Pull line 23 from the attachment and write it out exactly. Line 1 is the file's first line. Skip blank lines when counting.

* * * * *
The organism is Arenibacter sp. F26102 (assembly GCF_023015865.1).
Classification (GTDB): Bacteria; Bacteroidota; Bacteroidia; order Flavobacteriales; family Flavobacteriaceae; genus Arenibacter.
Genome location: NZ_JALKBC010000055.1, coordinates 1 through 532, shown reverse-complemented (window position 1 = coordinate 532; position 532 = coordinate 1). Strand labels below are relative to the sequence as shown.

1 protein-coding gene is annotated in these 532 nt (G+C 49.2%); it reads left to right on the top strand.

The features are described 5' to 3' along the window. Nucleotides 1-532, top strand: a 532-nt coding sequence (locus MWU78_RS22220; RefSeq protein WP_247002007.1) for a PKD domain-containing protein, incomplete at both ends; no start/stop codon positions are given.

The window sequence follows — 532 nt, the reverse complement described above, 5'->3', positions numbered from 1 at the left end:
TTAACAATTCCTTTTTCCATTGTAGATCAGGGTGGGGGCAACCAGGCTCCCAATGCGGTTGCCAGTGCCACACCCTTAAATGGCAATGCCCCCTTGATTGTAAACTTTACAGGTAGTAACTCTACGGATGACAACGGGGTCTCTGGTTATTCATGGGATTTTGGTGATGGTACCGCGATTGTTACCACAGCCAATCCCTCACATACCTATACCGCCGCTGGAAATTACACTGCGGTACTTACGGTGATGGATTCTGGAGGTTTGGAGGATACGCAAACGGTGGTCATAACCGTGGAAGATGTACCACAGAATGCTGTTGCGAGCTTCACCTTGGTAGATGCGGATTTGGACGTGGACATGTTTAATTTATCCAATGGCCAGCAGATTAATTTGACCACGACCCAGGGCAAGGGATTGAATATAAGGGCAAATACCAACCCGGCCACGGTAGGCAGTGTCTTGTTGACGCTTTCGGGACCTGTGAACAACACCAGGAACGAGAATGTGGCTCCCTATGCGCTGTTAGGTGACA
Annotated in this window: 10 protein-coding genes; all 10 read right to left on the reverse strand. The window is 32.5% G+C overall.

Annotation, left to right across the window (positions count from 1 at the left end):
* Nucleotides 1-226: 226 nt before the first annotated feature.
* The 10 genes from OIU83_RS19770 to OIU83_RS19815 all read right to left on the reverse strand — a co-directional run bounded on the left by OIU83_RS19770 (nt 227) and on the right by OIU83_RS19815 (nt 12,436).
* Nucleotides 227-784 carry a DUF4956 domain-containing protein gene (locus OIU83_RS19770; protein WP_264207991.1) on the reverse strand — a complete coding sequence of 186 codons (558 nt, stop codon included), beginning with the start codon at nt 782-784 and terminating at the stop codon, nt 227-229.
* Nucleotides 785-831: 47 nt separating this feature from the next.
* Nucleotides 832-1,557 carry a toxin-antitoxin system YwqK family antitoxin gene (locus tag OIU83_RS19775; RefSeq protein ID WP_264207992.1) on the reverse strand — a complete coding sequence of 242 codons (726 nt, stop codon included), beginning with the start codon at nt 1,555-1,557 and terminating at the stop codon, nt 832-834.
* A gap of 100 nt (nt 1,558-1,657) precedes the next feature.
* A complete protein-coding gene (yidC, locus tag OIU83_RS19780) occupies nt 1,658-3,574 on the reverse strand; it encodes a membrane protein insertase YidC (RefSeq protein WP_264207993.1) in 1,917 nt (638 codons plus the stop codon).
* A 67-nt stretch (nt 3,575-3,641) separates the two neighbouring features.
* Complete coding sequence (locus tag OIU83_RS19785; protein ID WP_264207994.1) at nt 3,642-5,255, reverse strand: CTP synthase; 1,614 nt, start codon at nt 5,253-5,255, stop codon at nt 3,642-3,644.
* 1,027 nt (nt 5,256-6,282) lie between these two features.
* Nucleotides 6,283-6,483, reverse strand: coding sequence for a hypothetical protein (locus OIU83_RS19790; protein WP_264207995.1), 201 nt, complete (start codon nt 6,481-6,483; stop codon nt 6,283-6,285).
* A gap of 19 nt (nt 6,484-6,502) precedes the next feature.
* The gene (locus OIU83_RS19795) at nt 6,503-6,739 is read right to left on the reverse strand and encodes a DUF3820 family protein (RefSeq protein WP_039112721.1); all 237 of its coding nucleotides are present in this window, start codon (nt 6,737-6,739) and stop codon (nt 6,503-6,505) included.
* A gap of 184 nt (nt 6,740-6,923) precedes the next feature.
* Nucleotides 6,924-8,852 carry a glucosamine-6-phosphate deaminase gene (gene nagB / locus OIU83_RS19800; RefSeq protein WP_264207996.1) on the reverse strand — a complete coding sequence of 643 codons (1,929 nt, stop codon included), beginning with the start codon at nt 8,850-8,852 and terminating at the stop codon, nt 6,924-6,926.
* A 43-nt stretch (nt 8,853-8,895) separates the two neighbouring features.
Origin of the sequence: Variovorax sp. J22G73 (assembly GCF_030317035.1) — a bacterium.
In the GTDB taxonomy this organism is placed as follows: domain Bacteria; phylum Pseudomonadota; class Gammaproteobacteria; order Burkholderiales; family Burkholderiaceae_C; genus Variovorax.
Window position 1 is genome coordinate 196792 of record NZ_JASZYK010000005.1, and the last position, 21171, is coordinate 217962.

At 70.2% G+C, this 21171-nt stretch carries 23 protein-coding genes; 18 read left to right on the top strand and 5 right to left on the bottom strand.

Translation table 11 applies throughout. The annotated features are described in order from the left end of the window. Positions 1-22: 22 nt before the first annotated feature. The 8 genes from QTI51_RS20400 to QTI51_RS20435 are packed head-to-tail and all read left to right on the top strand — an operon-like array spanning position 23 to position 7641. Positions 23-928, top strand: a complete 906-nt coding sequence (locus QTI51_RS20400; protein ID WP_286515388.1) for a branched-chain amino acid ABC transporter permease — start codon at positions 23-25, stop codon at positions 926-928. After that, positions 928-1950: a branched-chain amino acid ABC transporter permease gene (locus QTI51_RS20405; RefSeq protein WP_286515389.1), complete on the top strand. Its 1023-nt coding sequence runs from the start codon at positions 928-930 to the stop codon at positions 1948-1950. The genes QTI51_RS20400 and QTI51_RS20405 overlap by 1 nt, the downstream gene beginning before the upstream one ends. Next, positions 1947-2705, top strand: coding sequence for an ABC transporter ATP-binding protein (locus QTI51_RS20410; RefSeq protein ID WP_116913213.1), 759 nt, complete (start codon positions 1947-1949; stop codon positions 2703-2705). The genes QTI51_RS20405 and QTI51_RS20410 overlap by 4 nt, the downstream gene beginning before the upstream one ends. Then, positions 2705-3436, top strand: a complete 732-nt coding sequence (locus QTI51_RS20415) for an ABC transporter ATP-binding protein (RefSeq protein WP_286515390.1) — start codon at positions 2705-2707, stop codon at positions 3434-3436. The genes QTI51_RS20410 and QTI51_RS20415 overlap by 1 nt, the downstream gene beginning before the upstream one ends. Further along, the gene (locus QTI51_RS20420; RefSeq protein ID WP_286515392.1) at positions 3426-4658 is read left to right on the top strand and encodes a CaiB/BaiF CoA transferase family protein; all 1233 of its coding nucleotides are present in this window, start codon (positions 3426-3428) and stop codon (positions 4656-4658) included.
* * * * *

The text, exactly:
* A gap of 184 nt (nt 6,740-6,923) precedes the next feature.